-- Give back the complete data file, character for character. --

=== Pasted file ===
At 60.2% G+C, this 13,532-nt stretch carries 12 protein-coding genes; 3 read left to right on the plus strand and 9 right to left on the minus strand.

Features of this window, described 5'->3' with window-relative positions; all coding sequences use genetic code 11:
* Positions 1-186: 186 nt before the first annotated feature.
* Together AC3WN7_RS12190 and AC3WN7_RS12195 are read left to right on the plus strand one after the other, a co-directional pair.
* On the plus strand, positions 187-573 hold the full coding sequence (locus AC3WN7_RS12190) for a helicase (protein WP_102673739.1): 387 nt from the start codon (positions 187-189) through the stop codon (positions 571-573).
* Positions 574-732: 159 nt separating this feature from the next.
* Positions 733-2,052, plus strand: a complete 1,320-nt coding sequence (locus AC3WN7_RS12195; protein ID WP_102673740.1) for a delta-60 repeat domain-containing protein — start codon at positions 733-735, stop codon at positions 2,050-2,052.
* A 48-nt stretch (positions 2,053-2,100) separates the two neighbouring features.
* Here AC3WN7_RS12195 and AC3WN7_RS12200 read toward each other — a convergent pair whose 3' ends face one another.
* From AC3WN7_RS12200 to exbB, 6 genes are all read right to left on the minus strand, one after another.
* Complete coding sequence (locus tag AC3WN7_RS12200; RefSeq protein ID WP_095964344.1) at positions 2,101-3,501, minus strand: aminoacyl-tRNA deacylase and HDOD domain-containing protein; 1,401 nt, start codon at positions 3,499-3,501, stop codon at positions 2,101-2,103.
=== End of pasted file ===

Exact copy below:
At 60.2% G+C, this 13,532-nt stretch carries 12 protein-coding genes; 3 read left to right on the plus strand and 9 right to left on the minus strand.

Features of this window, described 5'->3' with window-relative positions; all coding sequences use genetic code 11:
* Positions 1-186: 186 nt before the first annotated feature.
* Together AC3WN7_RS12190 and AC3WN7_RS12195 are read left to right on the plus strand one after the other, a co-directional pair.
* On the plus strand, positions 187-573 hold the full coding sequence (locus AC3WN7_RS12190) for a helicase (protein WP_102673739.1): 387 nt from the start codon (positions 187-189) through the stop codon (positions 571-573).
* Positions 574-732: 159 nt separating this feature from the next.
* Positions 733-2,052, plus strand: a complete 1,320-nt coding sequence (locus AC3WN7_RS12195; protein ID WP_102673740.1) for a delta-60 repeat domain-containing protein — start codon at positions 733-735, stop codon at positions 2,050-2,052.
* A 48-nt stretch (positions 2,053-2,100) separates the two neighbouring features.
* Here AC3WN7_RS12195 and AC3WN7_RS12200 read toward each other — a convergent pair whose 3' ends face one another.
* From AC3WN7_RS12200 to exbB, 6 genes are all read right to left on the minus strand, one after another.
* Complete coding sequence (locus tag AC3WN7_RS12200; RefSeq protein ID WP_095964344.1) at positions 2,101-3,501, minus strand: aminoacyl-tRNA deacylase and HDOD domain-containing protein; 1,401 nt, start codon at positions 3,499-3,501, stop codon at positions 2,101-2,103.